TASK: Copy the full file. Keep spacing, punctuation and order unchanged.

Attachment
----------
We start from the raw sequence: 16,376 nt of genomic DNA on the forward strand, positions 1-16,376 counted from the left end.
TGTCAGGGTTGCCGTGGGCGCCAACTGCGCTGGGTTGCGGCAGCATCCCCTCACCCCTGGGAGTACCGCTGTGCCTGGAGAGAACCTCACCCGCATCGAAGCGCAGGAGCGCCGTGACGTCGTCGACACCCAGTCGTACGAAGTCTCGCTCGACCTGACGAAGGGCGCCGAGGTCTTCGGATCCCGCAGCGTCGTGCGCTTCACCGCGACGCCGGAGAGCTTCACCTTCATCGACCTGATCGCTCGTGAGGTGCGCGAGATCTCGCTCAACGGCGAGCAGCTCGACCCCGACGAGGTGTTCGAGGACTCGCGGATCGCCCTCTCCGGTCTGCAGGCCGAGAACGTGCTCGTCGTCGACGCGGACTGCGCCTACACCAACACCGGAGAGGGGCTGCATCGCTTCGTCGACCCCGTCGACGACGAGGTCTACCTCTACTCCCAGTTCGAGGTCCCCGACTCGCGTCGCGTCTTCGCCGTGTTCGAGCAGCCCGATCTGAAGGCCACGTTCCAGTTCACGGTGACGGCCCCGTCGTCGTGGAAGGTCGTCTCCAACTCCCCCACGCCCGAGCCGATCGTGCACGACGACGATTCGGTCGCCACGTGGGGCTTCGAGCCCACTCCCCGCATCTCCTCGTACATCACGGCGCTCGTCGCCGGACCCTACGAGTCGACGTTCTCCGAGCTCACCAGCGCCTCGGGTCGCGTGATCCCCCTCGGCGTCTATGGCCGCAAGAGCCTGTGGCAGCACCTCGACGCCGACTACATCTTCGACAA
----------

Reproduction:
We start from the raw sequence: 16,376 nt of genomic DNA on the forward strand, positions 1-16,376 counted from the left end.
TGTCAGGGTTGCCGTGGGCGCCAACTGCGCTGGGTTGCGGCAGCATCCCCTCACCCCTGGGAGTACCGCTGTGCCTGGAGAGAACCTCACCCGCATCGAAGCGCAGGAGCGCCGTGACGTCGTCGACACCCAGTCGTACGAAGTCTCGCTCGACCTGACGAAGGGCGCCGAGGTCTTCGGATCCCGCAGCGTCGTGCGCTTCACCGCGACGCCGGAGAGCTTCACCTTCATCGACCTGATCGCTCGTGAGGTGCGCGAGATCTCGCTCAACGGCGAGCAGCTCGACCCCGACGAGGTGTTCGAGGACTCGCGGATCGCCCTCTCCGGTCTGCAGGCCGAGAACGTGCTCGTCGTCGACGCGGACTGCGCCTACACCAACACCGGAGAGGGGCTGCATCGCTTCGTCGACCCCGTCGACGACGAGGTCTACCTCTACTCCCAGTTCGAGGTCCCCGACTCGCGTCGCGTCTTCGCCGTGTTCGAGCAGCCCGATCTGAAGGCCACGTTCCAGTTCACGGTGACGGCCCCGTCGTCGTGGAAGGTCGTCTCCAACTCCCCCACGCCCGAGCCGATCGTGCACGACGACGATTCGGTCGCCACGTGGGGCTTCGAGCCCACTCCCCGCATCTCCTCGTACATCACGGCGCTCGTCGCCGGACCCTACGAGTCGACGTTCTCCGAGCTCACCAGCGCCTCGGGTCGCGTGATCCCCCTCGGCGTCTATGGCCGCAAGAGCCTGTGGCAGCACCTCGACGCCGACTACATCTTCGACAA